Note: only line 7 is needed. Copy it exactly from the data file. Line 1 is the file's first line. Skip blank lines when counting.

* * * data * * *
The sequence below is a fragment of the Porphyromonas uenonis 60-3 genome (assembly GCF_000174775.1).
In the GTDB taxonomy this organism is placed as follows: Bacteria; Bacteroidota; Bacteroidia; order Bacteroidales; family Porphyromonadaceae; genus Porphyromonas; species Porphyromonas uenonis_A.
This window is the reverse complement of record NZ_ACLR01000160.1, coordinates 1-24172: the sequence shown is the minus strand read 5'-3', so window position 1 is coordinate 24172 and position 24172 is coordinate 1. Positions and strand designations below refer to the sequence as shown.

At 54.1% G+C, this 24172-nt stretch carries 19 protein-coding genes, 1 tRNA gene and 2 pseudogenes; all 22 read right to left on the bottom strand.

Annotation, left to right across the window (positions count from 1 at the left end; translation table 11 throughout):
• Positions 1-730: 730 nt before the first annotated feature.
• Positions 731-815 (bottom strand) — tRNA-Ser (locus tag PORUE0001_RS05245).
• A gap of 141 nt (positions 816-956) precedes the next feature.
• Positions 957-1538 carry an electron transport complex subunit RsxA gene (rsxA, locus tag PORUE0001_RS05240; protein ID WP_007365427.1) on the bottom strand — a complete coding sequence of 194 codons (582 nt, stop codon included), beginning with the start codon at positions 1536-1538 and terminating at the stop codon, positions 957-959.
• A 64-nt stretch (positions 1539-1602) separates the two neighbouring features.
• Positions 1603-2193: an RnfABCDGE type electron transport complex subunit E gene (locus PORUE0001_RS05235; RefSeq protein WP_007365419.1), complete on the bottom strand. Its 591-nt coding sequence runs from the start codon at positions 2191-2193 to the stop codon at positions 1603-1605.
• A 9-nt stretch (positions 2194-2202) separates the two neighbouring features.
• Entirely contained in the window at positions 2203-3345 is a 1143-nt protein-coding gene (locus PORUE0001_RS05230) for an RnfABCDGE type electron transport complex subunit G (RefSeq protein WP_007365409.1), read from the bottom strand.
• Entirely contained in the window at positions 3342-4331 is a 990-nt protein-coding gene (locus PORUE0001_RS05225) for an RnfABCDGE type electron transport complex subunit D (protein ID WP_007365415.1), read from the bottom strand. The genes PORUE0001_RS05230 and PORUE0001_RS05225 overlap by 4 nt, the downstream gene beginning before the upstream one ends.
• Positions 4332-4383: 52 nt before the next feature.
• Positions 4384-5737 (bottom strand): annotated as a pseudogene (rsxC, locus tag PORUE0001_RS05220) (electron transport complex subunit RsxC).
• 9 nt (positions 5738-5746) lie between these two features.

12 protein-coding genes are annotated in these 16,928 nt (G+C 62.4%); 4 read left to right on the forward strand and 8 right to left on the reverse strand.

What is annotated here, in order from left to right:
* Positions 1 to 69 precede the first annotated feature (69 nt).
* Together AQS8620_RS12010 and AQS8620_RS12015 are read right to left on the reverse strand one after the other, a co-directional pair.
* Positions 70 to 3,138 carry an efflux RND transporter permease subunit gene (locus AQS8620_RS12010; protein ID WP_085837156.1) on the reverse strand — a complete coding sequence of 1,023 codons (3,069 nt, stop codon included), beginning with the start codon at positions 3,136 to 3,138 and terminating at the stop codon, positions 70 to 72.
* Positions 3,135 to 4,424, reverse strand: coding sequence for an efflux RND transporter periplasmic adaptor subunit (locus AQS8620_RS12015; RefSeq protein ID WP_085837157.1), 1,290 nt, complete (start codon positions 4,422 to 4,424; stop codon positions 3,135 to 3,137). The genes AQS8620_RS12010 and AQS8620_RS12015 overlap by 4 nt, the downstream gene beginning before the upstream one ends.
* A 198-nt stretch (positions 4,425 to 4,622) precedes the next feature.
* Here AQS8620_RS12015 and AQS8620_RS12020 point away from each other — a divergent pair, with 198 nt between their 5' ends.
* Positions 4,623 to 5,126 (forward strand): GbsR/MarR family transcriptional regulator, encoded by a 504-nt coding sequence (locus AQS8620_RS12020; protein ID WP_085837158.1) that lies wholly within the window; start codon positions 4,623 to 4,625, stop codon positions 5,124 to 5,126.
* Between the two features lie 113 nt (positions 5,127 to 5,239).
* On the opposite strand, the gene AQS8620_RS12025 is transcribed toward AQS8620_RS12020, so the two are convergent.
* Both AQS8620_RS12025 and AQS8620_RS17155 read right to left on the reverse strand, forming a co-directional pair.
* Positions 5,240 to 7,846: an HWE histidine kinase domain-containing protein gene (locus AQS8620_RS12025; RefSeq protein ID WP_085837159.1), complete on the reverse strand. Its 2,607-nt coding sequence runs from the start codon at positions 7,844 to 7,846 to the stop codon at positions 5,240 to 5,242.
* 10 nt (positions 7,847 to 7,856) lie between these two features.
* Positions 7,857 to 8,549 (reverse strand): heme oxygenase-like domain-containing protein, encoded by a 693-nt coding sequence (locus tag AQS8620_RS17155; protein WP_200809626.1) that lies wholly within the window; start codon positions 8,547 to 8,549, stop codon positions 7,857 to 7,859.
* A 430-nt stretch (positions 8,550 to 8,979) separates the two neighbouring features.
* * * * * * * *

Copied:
• Positions 731-815 (bottom strand) — tRNA-Ser (locus tag PORUE0001_RS05245).